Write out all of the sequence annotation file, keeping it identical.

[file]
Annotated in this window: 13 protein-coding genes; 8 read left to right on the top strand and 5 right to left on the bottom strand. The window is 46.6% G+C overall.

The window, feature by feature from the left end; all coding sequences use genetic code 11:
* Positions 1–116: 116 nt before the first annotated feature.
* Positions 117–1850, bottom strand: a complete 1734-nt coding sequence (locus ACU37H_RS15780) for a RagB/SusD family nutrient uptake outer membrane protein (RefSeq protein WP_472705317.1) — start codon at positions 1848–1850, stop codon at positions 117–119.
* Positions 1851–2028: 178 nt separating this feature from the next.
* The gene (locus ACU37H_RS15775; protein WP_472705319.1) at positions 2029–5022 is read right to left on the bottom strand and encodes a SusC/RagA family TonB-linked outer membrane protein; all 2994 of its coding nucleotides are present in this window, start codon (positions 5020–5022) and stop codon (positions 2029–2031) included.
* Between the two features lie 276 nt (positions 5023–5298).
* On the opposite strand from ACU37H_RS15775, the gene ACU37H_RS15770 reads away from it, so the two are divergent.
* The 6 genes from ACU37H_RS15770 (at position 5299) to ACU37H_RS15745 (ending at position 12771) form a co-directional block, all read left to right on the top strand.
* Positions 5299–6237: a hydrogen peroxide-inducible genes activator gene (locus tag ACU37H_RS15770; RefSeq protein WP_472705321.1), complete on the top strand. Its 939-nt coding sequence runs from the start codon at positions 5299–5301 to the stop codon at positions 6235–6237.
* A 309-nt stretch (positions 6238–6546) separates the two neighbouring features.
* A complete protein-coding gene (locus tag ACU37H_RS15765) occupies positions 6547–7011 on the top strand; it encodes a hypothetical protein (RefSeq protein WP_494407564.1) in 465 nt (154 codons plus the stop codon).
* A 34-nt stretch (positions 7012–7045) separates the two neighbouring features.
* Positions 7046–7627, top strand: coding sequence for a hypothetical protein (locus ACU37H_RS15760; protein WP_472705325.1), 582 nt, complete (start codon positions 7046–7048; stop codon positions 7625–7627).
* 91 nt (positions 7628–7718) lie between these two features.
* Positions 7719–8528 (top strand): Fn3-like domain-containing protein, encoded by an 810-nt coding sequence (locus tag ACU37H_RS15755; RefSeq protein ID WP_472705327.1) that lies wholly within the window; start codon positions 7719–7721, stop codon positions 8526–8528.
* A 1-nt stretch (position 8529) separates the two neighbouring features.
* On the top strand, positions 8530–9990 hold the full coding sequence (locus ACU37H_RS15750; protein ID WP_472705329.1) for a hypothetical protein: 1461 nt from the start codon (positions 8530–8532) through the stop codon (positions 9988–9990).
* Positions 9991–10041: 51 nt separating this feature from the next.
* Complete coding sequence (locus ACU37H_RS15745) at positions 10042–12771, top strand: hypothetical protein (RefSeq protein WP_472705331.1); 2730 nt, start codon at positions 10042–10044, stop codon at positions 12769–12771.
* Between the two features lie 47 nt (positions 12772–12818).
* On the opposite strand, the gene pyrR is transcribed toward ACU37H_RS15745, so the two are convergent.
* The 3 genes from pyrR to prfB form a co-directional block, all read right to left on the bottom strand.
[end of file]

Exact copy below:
Annotated in this window: 13 protein-coding genes; 8 read left to right on the top strand and 5 right to left on the bottom strand. The window is 46.6% G+C overall.

The window, feature by feature from the left end; all coding sequences use genetic code 11:
* Positions 1–116: 116 nt before the first annotated feature.
* Positions 117–1850, bottom strand: a complete 1734-nt coding sequence (locus ACU37H_RS15780) for a RagB/SusD family nutrient uptake outer membrane protein (RefSeq protein WP_472705317.1) — start codon at positions 1848–1850, stop codon at positions 117–119.
* Positions 1851–2028: 178 nt separating this feature from the next.
* The gene (locus ACU37H_RS15775; protein WP_472705319.1) at positions 2029–5022 is read right to left on the bottom strand and encodes a SusC/RagA family TonB-linked outer membrane protein; all 2994 of its coding nucleotides are present in this window, start codon (positions 5020–5022) and stop codon (positions 2029–2031) included.
* Between the two features lie 276 nt (positions 5023–5298).
* On the opposite strand from ACU37H_RS15775, the gene ACU37H_RS15770 reads away from it, so the two are divergent.
* The 6 genes from ACU37H_RS15770 (at position 5299) to ACU37H_RS15745 (ending at position 12771) form a co-directional block, all read left to right on the top strand.
* Positions 5299–6237: a hydrogen peroxide-inducible genes activator gene (locus tag ACU37H_RS15770; RefSeq protein WP_472705321.1), complete on the top strand. Its 939-nt coding sequence runs from the start codon at positions 5299–5301 to the stop codon at positions 6235–6237.
* A 309-nt stretch (positions 6238–6546) separates the two neighbouring features.
* A complete protein-coding gene (locus tag ACU37H_RS15765) occupies positions 6547–7011 on the top strand; it encodes a hypothetical protein (RefSeq protein WP_494407564.1) in 465 nt (154 codons plus the stop codon).
* A 34-nt stretch (positions 7012–7045) separates the two neighbouring features.
* Positions 7046–7627, top strand: coding sequence for a hypothetical protein (locus ACU37H_RS15760; protein WP_472705325.1), 582 nt, complete (start codon positions 7046–7048; stop codon positions 7625–7627).
* 91 nt (positions 7628–7718) lie between these two features.
* Positions 7719–8528 (top strand): Fn3-like domain-containing protein, encoded by an 810-nt coding sequence (locus tag ACU37H_RS15755; RefSeq protein ID WP_472705327.1) that lies wholly within the window; start codon positions 7719–7721, stop codon positions 8526–8528.
* A 1-nt stretch (position 8529) separates the two neighbouring features.
* On the top strand, positions 8530–9990 hold the full coding sequence (locus ACU37H_RS15750; protein ID WP_472705329.1) for a hypothetical protein: 1461 nt from the start codon (positions 8530–8532) through the stop codon (positions 9988–9990).
* Positions 9991–10041: 51 nt separating this feature from the next.
* Complete coding sequence (locus ACU37H_RS15745) at positions 10042–12771, top strand: hypothetical protein (RefSeq protein WP_472705331.1); 2730 nt, start codon at positions 10042–10044, stop codon at positions 12769–12771.
* Between the two features lie 47 nt (positions 12772–12818).
* On the opposite strand, the gene pyrR is transcribed toward ACU37H_RS15745, so the two are convergent.
* The 3 genes from pyrR to prfB form a co-directional block, all read right to left on the bottom strand.